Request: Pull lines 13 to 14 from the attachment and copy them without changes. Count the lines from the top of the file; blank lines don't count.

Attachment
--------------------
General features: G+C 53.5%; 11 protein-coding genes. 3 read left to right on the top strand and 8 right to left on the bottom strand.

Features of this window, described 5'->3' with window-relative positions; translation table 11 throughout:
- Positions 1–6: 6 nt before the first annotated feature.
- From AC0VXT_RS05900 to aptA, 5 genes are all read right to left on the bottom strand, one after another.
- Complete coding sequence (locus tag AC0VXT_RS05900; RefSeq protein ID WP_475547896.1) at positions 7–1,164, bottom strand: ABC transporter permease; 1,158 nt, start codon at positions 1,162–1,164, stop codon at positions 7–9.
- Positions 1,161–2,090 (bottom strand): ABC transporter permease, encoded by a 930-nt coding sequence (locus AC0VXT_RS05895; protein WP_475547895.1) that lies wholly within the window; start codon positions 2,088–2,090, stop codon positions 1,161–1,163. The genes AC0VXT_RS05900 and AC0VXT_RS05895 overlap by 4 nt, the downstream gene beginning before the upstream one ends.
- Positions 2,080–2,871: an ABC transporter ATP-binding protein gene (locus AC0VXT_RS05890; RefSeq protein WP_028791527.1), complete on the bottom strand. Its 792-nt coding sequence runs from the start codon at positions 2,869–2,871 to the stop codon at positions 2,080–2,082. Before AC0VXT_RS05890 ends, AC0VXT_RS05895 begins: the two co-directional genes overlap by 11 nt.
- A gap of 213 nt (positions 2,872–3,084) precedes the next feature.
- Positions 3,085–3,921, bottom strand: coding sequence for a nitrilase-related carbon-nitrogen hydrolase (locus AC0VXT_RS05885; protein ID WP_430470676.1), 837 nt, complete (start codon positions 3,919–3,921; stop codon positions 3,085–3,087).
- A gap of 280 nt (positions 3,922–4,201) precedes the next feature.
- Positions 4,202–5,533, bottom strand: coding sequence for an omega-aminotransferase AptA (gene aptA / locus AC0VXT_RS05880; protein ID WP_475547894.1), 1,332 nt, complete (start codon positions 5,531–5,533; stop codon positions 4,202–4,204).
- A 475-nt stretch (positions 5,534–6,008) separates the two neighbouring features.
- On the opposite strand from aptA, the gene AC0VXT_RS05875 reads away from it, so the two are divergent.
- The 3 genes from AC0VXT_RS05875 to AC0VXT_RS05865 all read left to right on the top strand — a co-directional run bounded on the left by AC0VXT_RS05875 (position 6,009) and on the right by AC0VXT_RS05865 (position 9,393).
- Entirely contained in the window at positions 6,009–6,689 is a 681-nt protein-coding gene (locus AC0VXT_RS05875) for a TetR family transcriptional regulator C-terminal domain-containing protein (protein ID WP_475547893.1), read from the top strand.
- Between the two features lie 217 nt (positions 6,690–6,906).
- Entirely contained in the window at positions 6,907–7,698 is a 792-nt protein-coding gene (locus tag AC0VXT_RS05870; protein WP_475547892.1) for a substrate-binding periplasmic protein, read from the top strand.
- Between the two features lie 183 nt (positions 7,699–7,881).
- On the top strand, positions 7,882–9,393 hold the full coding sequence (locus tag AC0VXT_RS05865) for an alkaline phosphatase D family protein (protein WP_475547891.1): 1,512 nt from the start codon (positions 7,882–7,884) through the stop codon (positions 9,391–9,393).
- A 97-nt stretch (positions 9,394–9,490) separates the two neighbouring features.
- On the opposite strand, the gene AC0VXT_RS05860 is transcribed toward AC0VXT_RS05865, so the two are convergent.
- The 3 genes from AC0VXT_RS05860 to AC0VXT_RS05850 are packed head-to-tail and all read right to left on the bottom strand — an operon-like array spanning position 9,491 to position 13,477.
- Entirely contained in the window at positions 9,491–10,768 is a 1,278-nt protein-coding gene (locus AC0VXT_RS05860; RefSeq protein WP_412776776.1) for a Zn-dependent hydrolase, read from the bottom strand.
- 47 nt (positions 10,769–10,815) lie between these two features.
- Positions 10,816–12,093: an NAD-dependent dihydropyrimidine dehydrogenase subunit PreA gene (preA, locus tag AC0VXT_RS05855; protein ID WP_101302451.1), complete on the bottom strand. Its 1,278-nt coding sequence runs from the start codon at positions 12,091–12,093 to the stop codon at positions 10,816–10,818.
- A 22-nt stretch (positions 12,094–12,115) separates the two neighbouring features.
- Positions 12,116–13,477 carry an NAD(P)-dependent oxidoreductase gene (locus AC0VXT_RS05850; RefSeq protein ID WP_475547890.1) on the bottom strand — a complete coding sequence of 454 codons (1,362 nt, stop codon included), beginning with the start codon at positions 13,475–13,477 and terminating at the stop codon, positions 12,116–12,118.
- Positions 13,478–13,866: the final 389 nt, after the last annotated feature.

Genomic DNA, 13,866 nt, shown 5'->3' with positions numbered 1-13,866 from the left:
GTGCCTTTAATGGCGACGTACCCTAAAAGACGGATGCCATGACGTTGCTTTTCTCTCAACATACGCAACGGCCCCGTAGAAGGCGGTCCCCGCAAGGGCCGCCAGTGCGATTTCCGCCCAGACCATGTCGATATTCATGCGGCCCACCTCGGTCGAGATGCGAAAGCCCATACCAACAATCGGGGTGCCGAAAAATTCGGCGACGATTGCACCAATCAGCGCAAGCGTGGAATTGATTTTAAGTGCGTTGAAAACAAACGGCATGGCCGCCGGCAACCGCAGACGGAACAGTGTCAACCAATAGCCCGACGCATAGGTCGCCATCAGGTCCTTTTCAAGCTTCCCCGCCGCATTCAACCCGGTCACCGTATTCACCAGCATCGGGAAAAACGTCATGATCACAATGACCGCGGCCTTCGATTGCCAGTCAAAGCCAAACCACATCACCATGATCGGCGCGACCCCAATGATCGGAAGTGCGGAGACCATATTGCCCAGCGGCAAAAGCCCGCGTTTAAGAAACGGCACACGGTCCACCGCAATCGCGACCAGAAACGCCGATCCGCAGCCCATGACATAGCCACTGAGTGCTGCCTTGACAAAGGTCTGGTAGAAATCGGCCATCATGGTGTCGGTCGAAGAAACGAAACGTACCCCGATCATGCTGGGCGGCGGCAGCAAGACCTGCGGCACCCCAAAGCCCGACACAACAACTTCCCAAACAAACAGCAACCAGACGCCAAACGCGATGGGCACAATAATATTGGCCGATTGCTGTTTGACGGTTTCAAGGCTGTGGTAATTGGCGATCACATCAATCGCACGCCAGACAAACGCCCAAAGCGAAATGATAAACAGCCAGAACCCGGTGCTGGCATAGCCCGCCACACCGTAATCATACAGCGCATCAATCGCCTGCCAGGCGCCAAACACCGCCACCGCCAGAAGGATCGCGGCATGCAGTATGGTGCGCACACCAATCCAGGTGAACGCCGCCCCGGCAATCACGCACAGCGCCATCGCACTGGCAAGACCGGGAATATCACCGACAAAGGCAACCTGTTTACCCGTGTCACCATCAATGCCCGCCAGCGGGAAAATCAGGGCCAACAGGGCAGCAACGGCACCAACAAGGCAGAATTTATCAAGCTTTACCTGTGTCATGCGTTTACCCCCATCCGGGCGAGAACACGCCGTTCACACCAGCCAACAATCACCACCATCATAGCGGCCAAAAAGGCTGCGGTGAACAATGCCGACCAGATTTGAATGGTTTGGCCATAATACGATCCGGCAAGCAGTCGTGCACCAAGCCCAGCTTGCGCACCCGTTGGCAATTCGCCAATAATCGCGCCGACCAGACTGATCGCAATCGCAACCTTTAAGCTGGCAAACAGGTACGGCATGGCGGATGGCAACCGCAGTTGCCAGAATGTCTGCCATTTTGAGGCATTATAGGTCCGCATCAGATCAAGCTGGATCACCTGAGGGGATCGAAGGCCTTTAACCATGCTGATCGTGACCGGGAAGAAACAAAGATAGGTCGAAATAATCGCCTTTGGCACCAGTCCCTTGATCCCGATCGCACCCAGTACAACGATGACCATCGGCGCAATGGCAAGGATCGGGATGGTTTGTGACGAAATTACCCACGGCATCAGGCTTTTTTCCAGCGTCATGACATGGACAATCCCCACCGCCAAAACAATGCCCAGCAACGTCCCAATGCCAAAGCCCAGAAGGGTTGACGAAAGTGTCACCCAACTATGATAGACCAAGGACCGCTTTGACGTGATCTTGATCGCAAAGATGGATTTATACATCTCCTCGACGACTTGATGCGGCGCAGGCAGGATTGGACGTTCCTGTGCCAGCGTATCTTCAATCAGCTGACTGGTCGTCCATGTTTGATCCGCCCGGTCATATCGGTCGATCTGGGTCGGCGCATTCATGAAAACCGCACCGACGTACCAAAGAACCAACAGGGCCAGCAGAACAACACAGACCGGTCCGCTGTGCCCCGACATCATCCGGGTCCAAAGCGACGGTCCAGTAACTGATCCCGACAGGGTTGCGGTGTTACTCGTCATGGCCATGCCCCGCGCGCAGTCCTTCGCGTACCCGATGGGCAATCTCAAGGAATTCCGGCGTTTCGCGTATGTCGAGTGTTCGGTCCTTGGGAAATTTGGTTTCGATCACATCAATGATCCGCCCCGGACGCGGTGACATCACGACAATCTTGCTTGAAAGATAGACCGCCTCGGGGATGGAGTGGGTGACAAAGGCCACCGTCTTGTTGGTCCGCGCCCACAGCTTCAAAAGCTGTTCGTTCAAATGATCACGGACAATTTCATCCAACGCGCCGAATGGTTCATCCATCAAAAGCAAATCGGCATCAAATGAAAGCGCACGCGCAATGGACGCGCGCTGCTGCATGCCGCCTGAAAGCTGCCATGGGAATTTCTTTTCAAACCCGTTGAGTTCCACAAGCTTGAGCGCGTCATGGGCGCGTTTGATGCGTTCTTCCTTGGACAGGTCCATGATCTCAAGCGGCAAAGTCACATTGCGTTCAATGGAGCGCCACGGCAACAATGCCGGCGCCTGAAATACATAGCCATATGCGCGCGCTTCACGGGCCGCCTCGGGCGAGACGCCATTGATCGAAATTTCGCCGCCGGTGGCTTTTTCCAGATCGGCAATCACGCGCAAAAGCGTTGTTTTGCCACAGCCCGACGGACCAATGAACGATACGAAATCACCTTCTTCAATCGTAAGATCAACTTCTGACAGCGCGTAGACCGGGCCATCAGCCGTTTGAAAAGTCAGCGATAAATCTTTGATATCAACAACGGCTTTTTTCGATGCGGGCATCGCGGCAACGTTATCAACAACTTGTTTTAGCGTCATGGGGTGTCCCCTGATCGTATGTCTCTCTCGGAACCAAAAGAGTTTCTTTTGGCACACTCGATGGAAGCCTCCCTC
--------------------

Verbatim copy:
- On the opposite strand from aptA, the gene AC0VXT_RS05875 reads away from it, so the two are divergent.
- The 3 genes from AC0VXT_RS05875 to AC0VXT_RS05865 all read left to right on the top strand — a co-directional run bounded on the left by AC0VXT_RS05875 (position 6,009) and on the right by AC0VXT_RS05865 (position 9,393).